The Spin Debate
If spins can kill, why aren't pilots trained to handle them?
- By Joseph Bourque
- Air & Space magazine, November 2003
NASA Langley Research Center
(Page 4 of 5)
In an article published in the May 2002 issue of Aviation Safety, Pat Veillette wrote: “Almost one fifth of the spin accidents [in Veillette’s 2002 study] involved a flight instructor. More than a decade ago, I did a study of stall/spin accidents that was published by the National Research Council. Among its findings were the lack of standardization and quality control of flight instructor candidate preparation, particularly in regard to stall/spin knowledge and preparation.”
Veillette’s study also shows that many of the stall/spin accidents in his sample were due to errors by highly experienced fliers. Of the pilots involved in accidents, 13 percent were certified aerobatic competition pilots, 27 percent had previous spin training, and nearly a fifth were CFIs. Clearly, extensive experience far from guarantees success in the confusion of an unexpected spin, but a significant number of spin accidents still befall less experienced pilots.
When are spins likely to occur? Many happen around airports—when aircraft are accelerating or slowing. On February 14, 1997, a pilot carrying four passengers in a single-engine Piper PA-24-250 Comanche took off from the airport in Farmington, New Mexico, at night. During the initial climb, observers saw the Piper stall, enter a spin, and hit the ground in a nose-down attitude; all aboard were killed. And on May 31, 2000, a recently certificated flight instructor and his passenger/student were turning to final approach at Palm Springs, California, in a Cessna 152. The air traffic control tower requested that the Cessna make a series of S-turns to maintain proper spacing between it and an aircraft waiting to start its takeoff roll. Witnesses observed the Cessna’s wings rock right and left before the craft stalled and spun to the ground from 250 feet; both pilot and student were killed. The NTSB determined probable cause to be the failure of the pilot/flight instructor to maintain sufficient airspeed.
Some pilots disagree with the FAA’s contention that the altitudes typical of takeoff and landing are too low to allow for spin recoveries. Says Scott Crossfield: “When I was an instructor in the Navy, I had a student in an SNV who put me on my back on final approach. I was half asleep back there, but because I’d had good spin training, I managed to roll that thing all the way around just before it landed and
didn’t even hurt it.” Though few of us can aspire to Crossfield’s skill, many of us believe that a properly spin-trained pilot could recognize the problem quickly enough to recover in a quarter-turn or half-turn, perhaps making the difference between death and survival. Says Crossfield: “It should become almost instinctive that you pump in rudder against the spin, and most of the time that will catch that wing.”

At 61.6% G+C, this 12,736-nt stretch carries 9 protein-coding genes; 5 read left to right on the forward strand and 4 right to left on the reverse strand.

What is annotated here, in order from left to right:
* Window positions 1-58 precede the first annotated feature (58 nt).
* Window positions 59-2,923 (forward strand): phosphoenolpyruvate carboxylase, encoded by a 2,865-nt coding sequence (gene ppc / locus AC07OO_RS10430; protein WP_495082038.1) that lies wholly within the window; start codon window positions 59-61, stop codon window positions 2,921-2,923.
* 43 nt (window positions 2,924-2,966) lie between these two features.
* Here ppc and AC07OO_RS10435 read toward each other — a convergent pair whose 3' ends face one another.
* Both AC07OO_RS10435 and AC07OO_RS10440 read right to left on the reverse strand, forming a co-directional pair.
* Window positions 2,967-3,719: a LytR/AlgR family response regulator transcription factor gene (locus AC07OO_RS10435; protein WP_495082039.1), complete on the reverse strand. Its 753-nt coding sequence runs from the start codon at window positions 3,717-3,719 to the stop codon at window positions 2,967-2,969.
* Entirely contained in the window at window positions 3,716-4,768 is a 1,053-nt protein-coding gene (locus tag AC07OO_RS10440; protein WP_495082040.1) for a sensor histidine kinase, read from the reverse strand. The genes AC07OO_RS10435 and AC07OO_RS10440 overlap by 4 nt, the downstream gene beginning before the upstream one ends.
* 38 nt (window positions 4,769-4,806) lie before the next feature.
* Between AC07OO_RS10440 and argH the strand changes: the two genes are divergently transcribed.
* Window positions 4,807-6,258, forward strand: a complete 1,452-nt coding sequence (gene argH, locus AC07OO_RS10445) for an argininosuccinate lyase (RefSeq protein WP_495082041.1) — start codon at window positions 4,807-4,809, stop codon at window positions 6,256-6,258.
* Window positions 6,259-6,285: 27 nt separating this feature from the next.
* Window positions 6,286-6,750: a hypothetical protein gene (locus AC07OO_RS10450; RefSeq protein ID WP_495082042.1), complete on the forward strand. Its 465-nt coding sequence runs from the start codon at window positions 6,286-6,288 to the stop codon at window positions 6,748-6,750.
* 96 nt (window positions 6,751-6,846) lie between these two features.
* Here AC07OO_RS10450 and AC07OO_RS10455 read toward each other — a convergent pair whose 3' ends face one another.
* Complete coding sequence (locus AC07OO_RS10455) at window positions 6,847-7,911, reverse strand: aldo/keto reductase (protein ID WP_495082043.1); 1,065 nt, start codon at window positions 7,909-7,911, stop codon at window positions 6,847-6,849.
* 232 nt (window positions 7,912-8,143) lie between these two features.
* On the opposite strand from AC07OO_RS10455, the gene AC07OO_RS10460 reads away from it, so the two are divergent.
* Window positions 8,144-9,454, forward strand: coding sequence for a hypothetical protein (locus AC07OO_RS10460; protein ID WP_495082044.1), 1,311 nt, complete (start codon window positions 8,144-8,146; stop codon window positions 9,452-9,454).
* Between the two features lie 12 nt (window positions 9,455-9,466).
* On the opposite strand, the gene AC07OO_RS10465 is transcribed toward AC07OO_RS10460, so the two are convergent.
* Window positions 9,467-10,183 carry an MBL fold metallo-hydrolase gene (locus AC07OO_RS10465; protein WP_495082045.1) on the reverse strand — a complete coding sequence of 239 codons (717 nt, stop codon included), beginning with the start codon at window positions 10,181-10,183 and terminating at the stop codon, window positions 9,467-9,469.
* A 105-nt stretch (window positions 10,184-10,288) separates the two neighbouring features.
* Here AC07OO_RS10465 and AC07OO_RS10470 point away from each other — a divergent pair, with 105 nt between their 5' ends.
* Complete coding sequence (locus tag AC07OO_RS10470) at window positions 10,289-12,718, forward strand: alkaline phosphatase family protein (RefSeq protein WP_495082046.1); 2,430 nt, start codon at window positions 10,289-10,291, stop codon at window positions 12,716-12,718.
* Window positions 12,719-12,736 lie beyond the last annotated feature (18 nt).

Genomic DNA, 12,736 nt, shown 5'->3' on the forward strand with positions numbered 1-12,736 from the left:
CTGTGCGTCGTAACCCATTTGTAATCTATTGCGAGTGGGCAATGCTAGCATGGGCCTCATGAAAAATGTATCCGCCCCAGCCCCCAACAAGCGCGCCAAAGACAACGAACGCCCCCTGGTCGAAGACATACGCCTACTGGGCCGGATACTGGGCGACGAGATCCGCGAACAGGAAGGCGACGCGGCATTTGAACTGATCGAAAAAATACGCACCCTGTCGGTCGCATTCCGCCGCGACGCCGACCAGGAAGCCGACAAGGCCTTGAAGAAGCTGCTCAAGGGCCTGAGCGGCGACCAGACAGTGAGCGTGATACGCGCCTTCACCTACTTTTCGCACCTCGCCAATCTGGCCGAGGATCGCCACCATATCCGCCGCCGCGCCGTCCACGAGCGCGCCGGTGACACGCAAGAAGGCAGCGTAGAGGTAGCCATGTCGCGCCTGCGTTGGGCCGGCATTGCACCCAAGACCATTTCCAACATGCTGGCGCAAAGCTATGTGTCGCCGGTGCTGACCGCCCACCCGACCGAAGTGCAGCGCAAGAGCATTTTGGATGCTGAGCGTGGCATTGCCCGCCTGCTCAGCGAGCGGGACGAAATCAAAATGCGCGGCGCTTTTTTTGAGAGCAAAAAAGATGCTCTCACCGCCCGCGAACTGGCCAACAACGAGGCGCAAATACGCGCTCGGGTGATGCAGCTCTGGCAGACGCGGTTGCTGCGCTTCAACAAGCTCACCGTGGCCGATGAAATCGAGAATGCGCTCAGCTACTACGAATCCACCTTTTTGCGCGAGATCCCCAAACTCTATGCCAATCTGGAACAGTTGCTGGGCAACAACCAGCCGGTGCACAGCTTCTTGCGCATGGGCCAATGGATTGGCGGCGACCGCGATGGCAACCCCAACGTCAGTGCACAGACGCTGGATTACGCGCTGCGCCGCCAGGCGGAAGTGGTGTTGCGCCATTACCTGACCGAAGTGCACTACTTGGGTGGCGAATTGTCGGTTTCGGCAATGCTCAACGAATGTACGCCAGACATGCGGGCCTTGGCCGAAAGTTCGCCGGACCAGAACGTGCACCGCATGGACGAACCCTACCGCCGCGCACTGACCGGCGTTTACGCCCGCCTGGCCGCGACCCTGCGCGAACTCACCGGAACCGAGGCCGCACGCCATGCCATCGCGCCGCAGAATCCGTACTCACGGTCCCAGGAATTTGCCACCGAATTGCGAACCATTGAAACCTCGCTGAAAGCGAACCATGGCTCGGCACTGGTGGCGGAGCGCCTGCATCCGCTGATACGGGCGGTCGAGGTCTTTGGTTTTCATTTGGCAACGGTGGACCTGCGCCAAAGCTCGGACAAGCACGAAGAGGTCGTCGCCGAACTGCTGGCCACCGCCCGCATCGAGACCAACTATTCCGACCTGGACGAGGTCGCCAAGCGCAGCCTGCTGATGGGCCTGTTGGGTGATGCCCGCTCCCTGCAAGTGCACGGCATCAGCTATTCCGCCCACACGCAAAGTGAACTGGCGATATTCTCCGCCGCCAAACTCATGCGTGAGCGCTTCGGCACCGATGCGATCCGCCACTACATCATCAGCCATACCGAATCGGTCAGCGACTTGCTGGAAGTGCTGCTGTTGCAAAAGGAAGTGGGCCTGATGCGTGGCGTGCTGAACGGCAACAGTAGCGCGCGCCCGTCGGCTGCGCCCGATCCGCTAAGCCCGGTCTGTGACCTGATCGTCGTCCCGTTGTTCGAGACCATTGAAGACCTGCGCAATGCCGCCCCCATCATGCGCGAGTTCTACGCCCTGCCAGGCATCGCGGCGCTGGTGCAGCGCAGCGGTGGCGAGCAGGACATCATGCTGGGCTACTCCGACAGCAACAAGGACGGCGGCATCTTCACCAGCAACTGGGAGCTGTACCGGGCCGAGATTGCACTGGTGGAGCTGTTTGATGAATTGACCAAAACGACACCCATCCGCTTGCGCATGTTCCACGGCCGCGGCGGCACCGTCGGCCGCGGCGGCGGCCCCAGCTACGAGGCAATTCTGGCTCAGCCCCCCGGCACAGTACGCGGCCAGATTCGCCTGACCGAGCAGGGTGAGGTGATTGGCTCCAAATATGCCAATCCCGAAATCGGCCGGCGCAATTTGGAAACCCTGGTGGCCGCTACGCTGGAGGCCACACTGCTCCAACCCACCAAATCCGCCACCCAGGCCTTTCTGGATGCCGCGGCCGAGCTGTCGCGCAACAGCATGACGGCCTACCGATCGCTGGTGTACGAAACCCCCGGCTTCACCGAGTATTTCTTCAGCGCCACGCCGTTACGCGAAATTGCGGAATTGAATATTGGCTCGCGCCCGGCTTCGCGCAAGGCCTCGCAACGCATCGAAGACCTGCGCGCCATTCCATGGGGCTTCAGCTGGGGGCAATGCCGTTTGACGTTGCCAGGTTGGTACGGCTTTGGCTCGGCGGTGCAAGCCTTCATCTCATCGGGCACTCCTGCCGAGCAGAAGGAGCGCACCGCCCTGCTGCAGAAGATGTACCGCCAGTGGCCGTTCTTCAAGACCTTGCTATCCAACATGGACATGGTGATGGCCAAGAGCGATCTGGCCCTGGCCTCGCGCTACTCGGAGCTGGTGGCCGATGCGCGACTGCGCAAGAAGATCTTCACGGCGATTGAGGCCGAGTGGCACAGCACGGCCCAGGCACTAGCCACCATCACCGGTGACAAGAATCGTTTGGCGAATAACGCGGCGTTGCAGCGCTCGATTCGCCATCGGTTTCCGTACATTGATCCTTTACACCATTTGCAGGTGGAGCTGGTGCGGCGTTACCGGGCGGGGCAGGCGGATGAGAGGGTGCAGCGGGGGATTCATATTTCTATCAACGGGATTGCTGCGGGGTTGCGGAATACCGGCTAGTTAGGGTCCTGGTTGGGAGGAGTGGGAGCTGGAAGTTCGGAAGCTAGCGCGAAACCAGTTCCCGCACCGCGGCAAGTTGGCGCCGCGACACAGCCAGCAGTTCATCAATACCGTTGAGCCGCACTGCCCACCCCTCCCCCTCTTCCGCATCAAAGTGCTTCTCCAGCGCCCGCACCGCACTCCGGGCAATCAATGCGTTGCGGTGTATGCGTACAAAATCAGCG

Verne Jobst is still a director at the Experimental Aircraft Association and was inducted into the Flight Instructors Hall of Fame in 1999. He is also a pilot examiner. He has not changed his mind a bit since he testified before Congress in 1980. Jobst believes that many certified flight instructors are not qualified to teach spins. “Instructors mostly get their three entries to the left and three entries to the right, and that’s it,” he says. “There are many instructors who—though I doubt they would admit it—don’t even get the minimum required. Their instructors just sign them off.” Jobst says that in his career as an examiner, he has encountered several.
Jobst tells a story about one of his students: “He was sort of manhandling the airplane and slowing it up and slowing it up. And sure enough it let go. He threw his right hand up past my head. Luckily I ducked or I wouldn’t be here talking to you today. His hand flung out and he yelled, ‘You got it!’ So when I recovered he said, ‘What was that?’ I said, ‘It’s a spin.’ That convinced him to get spin training. Had he been alone with that first spin, he would likely be dead.”
Jim Patton is unequivocal, as he was in his 1980 testimony. “Certainly pilots should know how to recover from a spin,” he says. “Like buying an insurance policy. If the first time you go into a spin is inadvertent, especially if you’re at pattern altitude, then it’s too damned bad because you’re not going to do the right thing. The problem is that instructors are given only a once-in-a-lifetime exposure to spins. They should have to remain current in spin recovery.” Patton has a unique perspective on spins: He was chief pilot for a stall/spin research program conducted at NASA’s Langley Research Center from 1977 to 1987. Before that he had been an FAA test pilot, testing, among others, two aircraft known to have unrecoverable spin modes. The original intent of the FAA study was to examine the aerodynamics of a spin. By the time the study ended, Patton and his investigators had progressed to developing efficient methods of building spin resistance into general aviation aircraft.